Oh The Humanity! And Other Good Intentions: tough not funny

oh the humanity...

First off, this play ain’t funny. The dialogue is more poetic than authentic. But the actors manage to pull off difficult performances that demand raw emotion painfully restrained. There’s good stuff here.

Oh The Humanity! by Will Eno and produced by Staircase Xi Productions is an earnest piece – or I should say, five earnest pieces, played with enthusiasm and polish by the actors, Maryanne Renzetti and Brad Duffy. They’ve got tough gigs; the monologue-ish dialogue (even when the two are in the same scene), and lack of action or overt conflict make it a tough role for the players.

This play is all about internal conflict, with the characters all enduring various heartbreaking and existential forms of torment. An airline stewardess on a doomed flight launches into a stream of consciousness comforting and blaming the passengers almost in the same breath. A failed sports coach at a press conference starts by rationalizing his betrayal of the fans and ends up moaning over lost love. A photographer and his assistant explore the meaning of a war photo, turning it into a weird, wandering “conversation” about the meaning of the moment they’re in.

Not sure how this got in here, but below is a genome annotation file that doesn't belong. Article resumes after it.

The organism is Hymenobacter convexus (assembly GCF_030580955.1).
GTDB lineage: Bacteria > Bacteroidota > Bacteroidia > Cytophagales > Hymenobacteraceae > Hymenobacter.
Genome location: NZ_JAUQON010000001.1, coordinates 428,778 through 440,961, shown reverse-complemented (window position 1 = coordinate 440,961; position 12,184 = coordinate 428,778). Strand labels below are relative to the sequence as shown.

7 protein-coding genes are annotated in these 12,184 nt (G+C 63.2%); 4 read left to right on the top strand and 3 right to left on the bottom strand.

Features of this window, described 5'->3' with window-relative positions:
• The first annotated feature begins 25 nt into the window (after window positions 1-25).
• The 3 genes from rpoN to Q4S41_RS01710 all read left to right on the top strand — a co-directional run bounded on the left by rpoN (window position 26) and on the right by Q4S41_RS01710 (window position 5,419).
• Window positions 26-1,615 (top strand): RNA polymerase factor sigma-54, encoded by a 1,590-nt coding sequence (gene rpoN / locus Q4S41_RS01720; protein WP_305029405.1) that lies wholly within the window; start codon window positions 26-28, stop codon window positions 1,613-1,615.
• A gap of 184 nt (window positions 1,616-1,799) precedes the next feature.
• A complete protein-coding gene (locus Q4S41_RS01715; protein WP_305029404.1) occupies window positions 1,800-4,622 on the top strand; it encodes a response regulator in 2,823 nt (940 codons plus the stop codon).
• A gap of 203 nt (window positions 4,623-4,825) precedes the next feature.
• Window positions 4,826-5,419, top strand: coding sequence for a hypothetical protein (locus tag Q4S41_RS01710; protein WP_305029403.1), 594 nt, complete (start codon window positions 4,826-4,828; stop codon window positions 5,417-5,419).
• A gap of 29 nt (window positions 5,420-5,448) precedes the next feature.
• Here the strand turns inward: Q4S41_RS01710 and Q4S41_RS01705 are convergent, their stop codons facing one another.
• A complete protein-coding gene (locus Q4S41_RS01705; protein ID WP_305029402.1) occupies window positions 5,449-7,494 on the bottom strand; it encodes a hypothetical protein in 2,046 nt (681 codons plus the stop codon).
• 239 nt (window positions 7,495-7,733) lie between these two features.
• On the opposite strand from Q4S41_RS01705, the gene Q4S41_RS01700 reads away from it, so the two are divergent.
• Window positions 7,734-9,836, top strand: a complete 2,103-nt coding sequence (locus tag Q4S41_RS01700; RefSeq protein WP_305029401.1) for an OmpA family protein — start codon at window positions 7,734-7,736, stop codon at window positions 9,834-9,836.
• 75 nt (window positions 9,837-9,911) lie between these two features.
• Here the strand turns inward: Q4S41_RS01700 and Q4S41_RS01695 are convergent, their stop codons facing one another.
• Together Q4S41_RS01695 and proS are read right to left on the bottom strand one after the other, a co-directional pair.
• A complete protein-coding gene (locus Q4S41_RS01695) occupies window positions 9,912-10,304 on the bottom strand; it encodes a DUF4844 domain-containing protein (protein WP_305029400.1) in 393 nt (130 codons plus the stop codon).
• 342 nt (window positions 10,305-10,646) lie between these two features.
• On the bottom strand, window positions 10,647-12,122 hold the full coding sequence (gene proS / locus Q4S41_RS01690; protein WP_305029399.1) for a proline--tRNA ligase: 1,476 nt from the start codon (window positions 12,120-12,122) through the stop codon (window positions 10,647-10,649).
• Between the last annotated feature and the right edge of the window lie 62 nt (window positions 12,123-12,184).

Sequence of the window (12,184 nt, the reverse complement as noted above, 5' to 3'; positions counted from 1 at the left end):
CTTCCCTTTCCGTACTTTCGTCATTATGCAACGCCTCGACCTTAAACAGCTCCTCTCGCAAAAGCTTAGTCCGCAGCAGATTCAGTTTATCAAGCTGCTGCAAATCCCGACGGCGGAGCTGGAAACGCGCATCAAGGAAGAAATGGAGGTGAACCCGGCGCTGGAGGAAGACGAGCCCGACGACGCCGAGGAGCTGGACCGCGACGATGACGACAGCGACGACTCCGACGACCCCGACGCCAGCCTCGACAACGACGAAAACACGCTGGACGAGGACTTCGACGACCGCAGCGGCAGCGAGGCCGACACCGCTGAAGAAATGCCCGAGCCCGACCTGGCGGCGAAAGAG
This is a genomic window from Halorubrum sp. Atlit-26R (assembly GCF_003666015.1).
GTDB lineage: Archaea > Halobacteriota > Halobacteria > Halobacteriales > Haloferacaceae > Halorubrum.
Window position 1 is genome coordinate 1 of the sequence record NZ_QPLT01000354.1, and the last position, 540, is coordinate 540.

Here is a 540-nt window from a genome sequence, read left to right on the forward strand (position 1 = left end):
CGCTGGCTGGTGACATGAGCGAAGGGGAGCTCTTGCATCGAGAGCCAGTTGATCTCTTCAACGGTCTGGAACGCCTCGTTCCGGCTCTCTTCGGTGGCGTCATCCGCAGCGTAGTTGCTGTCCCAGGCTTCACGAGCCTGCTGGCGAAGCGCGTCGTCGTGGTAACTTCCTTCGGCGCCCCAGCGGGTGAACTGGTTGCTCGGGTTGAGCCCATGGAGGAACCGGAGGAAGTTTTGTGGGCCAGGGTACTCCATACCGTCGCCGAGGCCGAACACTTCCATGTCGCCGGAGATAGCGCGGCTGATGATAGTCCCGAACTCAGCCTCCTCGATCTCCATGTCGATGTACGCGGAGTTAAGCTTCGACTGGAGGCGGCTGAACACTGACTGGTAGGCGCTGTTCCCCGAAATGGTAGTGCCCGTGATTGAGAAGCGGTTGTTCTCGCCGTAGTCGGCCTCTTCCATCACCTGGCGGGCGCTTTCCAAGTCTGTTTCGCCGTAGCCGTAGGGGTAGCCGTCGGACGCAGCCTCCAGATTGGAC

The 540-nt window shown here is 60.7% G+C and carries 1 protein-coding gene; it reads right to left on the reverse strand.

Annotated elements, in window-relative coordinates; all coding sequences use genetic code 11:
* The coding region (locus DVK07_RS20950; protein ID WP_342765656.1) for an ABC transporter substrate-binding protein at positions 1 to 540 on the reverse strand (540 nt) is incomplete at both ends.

I was surprised to read a marketing blurb after I saw the performance suggesting that the play “is sure to make you laugh, and then wonder why you’re laughing.” There were a few brief moments where a comedy element was tossed in to break the tension. But this is not primarily a comedy, even if one makes allowances for the most sincere fan of black humor. It’s a tough and thoughtful play, worth seeing.

Oh The Humanity! is on as part of this year's Vancouver Fringe. For more information go humane here.

By Jonathon Narvey